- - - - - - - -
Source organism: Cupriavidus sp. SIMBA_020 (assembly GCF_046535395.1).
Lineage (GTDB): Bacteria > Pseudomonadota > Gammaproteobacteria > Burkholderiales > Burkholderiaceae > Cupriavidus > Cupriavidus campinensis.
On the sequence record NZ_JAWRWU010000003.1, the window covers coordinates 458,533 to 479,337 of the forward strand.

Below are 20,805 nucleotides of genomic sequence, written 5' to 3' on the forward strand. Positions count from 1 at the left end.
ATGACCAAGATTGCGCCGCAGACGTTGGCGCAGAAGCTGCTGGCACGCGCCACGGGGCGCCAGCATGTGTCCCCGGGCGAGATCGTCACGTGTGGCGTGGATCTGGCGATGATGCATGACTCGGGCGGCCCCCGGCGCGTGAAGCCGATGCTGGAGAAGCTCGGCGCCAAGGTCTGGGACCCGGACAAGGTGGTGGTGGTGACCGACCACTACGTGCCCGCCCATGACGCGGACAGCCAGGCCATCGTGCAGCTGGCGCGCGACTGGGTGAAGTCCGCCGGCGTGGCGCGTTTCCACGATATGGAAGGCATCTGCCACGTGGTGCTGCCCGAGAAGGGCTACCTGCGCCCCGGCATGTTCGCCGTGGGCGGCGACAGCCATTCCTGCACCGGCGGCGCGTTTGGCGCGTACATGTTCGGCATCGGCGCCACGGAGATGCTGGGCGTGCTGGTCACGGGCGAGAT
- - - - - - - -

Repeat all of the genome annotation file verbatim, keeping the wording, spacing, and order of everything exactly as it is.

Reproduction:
Source organism: Cupriavidus sp. SIMBA_020 (assembly GCF_046535395.1).
Lineage (GTDB): Bacteria > Pseudomonadota > Gammaproteobacteria > Burkholderiales > Burkholderiaceae > Cupriavidus > Cupriavidus campinensis.
On the sequence record NZ_JAWRWU010000003.1, the window covers coordinates 458,533 to 479,337 of the forward strand.

Below are 20,805 nucleotides of genomic sequence, written 5' to 3' on the forward strand. Positions count from 1 at the left end.
ATGACCAAGATTGCGCCGCAGACGTTGGCGCAGAAGCTGCTGGCACGCGCCACGGGGCGCCAGCATGTGTCCCCGGGCGAGATCGTCACGTGTGGCGTGGATCTGGCGATGATGCATGACTCGGGCGGCCCCCGGCGCGTGAAGCCGATGCTGGAGAAGCTCGGCGCCAAGGTCTGGGACCCGGACAAGGTGGTGGTGGTGACCGACCACTACGTGCCCGCCCATGACGCGGACAGCCAGGCCATCGTGCAGCTGGCGCGCGACTGGGTGAAGTCCGCCGGCGTGGCGCGTTTCCACGATATGGAAGGCATCTGCCACGTGGTGCTGCCCGAGAAGGGCTACCTGCGCCCCGGCATGTTCGCCGTGGGCGGCGACAGCCATTCCTGCACCGGCGGCGCGTTTGGCGCGTACATGTTCGGCATCGGCGCCACGGAGATGCTGGGCGTGCTGGTCACGGGCGAGAT